Every woman has a dress that makes them feel like a woman. I have a dress that has been in the back of my closet for quite awhile. It is one of those dresses that bring with it a wave of compliments; when you wear it people see you differently. The last time I wore it even though the usual compliments followed, it was uncomfortable – a little too tight in the hips and I had an overwhelming fear of breaking a zipper or bursting a seam. Today, I decided to pull out this tried and true people pleaser. As I slipped it on, I no longer felt the pulling at the seams. In fact it just hung there, barely touching any part of my body. Instead of a body enhancer it was nothing more than a loose shift. My suspicions were confirmed, I had lost weight.
I’m not one of those women who steps on the scale every day (or twice to three times a day). I only step on the scale at the doctor’s office and for a long while I would ask to turn my back and have them write down the number and only tell me if it was a problem. My aversion to the scale came from a short stint on my high school gymnastics team where we were weighed before practice and after practice, assigned an ideal weight, had our fat measured by tiny metal calipers pinching our underarms, and subsequently punished for every pound over our “ideal” by being given flights of stairs to run, push-ups to perform and a series of other physical tortures. I never did reach the “ideal” weight no matter how little I ate or how hard I worked. That episode was followed by my dance years where my body shape was frequently called into question. My thighs were too round, my back too arched, and my derriere too large. Again, the dressing room scales waited to send their prognosis along with the mirrors that confirmed that this body would never be a ballerina. I finally vowed to get rid of the scale once and for all and go by how I felt as my guide to the “ideal.”
A month ago at my last doctor’s appointment I defied my usual strange protocol and watched the digital display calculate my weight. Today, I found the little used scale tucked under the bed, wiped the thick layer of dust from the readout and stepped on and awaited the truth. I had lost seven pounds in the past month. At any other time in my life that would call for a celebration, but in this case the weight loss has been pronounced and fast. Yes, I’m training for a marathon but that is old news. I’ve trained for four previous marathons over the past three years and I’ve dropped a pound or two and lost inches due to muscle toning and fitness, but this represented a 6% melt down.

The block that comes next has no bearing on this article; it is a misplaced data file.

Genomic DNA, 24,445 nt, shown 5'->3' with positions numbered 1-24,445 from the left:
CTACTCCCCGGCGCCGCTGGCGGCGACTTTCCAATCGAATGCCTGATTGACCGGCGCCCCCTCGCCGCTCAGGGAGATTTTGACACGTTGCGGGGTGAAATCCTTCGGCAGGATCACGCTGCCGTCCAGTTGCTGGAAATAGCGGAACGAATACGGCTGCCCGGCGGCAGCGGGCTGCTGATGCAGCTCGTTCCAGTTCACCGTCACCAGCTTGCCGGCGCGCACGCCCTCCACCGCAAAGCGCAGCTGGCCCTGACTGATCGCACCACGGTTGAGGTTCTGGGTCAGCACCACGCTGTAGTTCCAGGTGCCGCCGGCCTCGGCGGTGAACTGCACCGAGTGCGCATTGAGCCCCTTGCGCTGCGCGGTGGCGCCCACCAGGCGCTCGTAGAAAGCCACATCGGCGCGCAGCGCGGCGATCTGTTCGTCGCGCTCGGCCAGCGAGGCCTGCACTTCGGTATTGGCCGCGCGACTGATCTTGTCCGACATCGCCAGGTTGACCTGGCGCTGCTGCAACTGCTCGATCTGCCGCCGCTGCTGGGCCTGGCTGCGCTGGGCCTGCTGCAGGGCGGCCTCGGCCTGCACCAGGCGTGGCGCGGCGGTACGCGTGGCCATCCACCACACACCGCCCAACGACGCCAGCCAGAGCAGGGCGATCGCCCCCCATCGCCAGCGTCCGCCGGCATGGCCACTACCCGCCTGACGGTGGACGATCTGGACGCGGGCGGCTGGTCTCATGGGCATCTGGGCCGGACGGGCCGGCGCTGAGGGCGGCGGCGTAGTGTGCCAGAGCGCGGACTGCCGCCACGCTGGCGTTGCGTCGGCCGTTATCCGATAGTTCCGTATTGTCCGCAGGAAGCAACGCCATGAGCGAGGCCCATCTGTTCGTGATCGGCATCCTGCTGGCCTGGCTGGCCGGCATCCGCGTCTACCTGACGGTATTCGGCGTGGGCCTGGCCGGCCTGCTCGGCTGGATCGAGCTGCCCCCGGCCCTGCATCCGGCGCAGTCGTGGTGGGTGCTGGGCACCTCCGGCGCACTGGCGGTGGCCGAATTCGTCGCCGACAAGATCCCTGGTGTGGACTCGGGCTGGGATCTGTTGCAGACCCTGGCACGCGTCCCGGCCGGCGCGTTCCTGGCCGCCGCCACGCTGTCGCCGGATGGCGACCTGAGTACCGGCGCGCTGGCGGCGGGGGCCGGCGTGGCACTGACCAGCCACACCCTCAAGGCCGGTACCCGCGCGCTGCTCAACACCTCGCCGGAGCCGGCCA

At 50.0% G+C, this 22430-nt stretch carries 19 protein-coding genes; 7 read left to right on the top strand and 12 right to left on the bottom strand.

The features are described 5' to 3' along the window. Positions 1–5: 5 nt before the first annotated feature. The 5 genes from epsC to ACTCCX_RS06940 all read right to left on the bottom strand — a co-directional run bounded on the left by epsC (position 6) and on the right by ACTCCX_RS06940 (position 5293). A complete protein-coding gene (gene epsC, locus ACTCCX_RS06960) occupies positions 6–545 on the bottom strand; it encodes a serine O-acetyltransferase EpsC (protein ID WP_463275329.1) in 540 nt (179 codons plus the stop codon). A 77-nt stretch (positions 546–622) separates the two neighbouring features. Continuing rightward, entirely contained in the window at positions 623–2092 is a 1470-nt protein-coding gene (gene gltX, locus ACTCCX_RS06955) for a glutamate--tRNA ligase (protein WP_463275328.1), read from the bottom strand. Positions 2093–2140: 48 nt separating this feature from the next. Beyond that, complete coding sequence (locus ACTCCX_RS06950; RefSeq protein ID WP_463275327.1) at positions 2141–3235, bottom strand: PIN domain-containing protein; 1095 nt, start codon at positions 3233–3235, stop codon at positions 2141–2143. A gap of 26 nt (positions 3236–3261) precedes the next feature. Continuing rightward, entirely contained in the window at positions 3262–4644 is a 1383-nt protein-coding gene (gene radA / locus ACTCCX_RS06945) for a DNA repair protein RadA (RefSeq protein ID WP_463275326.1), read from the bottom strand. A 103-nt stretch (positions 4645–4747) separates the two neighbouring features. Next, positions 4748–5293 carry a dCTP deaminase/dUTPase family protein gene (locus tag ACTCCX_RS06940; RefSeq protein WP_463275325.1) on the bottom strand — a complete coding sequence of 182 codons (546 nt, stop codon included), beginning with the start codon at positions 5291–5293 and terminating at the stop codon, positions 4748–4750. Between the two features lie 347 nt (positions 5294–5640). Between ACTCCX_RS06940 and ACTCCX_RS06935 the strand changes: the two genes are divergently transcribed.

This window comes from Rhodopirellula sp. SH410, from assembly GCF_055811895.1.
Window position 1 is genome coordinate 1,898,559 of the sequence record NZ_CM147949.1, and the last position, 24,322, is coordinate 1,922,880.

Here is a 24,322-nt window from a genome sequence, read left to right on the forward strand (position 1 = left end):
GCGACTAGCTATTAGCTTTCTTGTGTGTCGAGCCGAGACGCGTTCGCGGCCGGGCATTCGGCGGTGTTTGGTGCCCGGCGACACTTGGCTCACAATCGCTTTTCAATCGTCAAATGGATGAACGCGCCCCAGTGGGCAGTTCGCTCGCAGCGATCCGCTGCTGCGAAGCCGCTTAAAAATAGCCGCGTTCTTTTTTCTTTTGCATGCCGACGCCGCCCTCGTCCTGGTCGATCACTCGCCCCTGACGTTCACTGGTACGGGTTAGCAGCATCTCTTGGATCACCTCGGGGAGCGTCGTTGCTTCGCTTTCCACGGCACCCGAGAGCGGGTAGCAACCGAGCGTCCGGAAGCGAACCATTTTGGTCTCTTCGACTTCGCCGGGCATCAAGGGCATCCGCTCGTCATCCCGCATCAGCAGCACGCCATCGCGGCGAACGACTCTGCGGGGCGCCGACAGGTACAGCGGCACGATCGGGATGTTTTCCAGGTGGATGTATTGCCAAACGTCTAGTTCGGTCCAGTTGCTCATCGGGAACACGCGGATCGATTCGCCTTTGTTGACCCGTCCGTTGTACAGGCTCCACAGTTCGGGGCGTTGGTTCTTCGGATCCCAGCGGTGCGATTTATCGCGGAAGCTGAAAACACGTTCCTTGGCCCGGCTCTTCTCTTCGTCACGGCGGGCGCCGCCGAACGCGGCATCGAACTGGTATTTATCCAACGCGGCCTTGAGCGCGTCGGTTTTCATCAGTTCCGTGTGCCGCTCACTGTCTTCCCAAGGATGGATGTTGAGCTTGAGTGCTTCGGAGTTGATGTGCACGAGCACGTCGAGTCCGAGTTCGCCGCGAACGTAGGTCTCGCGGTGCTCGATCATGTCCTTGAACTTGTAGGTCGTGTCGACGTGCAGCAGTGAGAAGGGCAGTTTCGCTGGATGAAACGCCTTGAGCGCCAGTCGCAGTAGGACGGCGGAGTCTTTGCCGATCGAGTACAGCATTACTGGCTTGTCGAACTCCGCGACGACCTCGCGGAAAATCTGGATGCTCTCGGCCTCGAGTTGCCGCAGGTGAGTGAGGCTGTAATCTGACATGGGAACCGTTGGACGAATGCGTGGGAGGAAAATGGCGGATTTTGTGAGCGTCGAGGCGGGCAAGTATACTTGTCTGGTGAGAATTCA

I decided to wear my shapeless shift anyway (once you commit, commit all the way) and stopped by my local coffee shop located in the mecca of Amazon.com headquarters where clientele and staff represent an average age of 25. The barista looked at me and finally asked, “Are you the runner?” I still don’t see myself in that light, but hey, today was a day for committing so I affirmed that I had run a few marathons and was training for the New York City marathon in the fall. She explained that she had just done her first marathon and she was trying to keep up her fitness level. “I want to look like you, what’s your secret? Do you follow a special training/diet plan?” That is quite a statement coming from a 25 year old to a 52 year old. I shared that intensity can replace longevity and to keep your body on its toes, you had to mix things up. She looked at me as if I was some sort of guru; if she only knew.